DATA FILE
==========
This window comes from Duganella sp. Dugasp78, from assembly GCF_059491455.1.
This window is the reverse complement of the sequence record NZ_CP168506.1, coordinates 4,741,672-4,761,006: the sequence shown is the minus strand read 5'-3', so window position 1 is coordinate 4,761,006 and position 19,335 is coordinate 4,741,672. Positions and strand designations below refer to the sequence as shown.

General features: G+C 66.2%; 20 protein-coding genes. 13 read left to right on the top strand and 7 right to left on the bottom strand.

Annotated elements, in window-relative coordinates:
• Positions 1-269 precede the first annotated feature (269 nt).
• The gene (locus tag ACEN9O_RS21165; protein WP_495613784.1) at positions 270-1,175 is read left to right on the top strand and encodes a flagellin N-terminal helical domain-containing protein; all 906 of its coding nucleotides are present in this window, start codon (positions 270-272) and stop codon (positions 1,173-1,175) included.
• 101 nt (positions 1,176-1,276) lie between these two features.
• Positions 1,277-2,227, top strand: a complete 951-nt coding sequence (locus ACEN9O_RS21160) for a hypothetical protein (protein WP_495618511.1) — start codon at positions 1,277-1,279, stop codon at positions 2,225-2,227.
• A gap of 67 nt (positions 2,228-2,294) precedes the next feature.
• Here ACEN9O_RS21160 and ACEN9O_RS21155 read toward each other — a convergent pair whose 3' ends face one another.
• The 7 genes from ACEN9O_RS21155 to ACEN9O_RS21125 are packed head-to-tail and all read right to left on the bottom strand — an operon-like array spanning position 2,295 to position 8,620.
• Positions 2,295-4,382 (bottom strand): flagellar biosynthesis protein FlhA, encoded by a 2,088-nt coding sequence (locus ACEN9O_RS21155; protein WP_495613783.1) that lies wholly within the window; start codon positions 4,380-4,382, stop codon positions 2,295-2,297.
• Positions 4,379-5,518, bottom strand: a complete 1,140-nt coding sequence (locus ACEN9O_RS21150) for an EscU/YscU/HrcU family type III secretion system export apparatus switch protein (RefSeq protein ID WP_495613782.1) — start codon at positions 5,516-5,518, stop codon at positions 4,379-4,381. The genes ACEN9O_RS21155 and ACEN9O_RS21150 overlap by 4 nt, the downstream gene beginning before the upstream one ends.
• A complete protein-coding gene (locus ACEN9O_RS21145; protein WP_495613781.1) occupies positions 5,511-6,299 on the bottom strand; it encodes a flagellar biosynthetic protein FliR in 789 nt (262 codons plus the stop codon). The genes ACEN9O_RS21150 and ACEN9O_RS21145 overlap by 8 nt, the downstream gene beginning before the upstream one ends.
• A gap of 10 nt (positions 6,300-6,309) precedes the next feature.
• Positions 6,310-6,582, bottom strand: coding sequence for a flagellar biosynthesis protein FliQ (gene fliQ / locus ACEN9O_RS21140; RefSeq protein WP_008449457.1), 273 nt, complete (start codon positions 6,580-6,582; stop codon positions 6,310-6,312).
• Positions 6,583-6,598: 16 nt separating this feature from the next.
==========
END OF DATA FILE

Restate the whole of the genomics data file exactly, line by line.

This window comes from Duganella sp. Dugasp78, from assembly GCF_059491455.1.
This window is the reverse complement of the sequence record NZ_CP168506.1, coordinates 4,741,672-4,761,006: the sequence shown is the minus strand read 5'-3', so window position 1 is coordinate 4,761,006 and position 19,335 is coordinate 4,741,672. Positions and strand designations below refer to the sequence as shown.

General features: G+C 66.2%; 20 protein-coding genes. 13 read left to right on the top strand and 7 right to left on the bottom strand.

Annotated elements, in window-relative coordinates:
• Positions 1-269 precede the first annotated feature (269 nt).
• The gene (locus tag ACEN9O_RS21165; protein WP_495613784.1) at positions 270-1,175 is read left to right on the top strand and encodes a flagellin N-terminal helical domain-containing protein; all 906 of its coding nucleotides are present in this window, start codon (positions 270-272) and stop codon (positions 1,173-1,175) included.
• 101 nt (positions 1,176-1,276) lie between these two features.
• Positions 1,277-2,227, top strand: a complete 951-nt coding sequence (locus ACEN9O_RS21160) for a hypothetical protein (protein WP_495618511.1) — start codon at positions 1,277-1,279, stop codon at positions 2,225-2,227.
• A gap of 67 nt (positions 2,228-2,294) precedes the next feature.
• Here ACEN9O_RS21160 and ACEN9O_RS21155 read toward each other — a convergent pair whose 3' ends face one another.
• The 7 genes from ACEN9O_RS21155 to ACEN9O_RS21125 are packed head-to-tail and all read right to left on the bottom strand — an operon-like array spanning position 2,295 to position 8,620.
• Positions 2,295-4,382 (bottom strand): flagellar biosynthesis protein FlhA, encoded by a 2,088-nt coding sequence (locus ACEN9O_RS21155; protein WP_495613783.1) that lies wholly within the window; start codon positions 4,380-4,382, stop codon positions 2,295-2,297.
• Positions 4,379-5,518, bottom strand: a complete 1,140-nt coding sequence (locus ACEN9O_RS21150) for an EscU/YscU/HrcU family type III secretion system export apparatus switch protein (RefSeq protein ID WP_495613782.1) — start codon at positions 5,516-5,518, stop codon at positions 4,379-4,381. The genes ACEN9O_RS21155 and ACEN9O_RS21150 overlap by 4 nt, the downstream gene beginning before the upstream one ends.
• A complete protein-coding gene (locus ACEN9O_RS21145; protein WP_495613781.1) occupies positions 5,511-6,299 on the bottom strand; it encodes a flagellar biosynthetic protein FliR in 789 nt (262 codons plus the stop codon). The genes ACEN9O_RS21150 and ACEN9O_RS21145 overlap by 8 nt, the downstream gene beginning before the upstream one ends.
• A gap of 10 nt (positions 6,300-6,309) precedes the next feature.
• Positions 6,310-6,582, bottom strand: coding sequence for a flagellar biosynthesis protein FliQ (gene fliQ / locus ACEN9O_RS21140; RefSeq protein WP_008449457.1), 273 nt, complete (start codon positions 6,580-6,582; stop codon positions 6,310-6,312).
• Positions 6,583-6,598: 16 nt separating this feature from the next.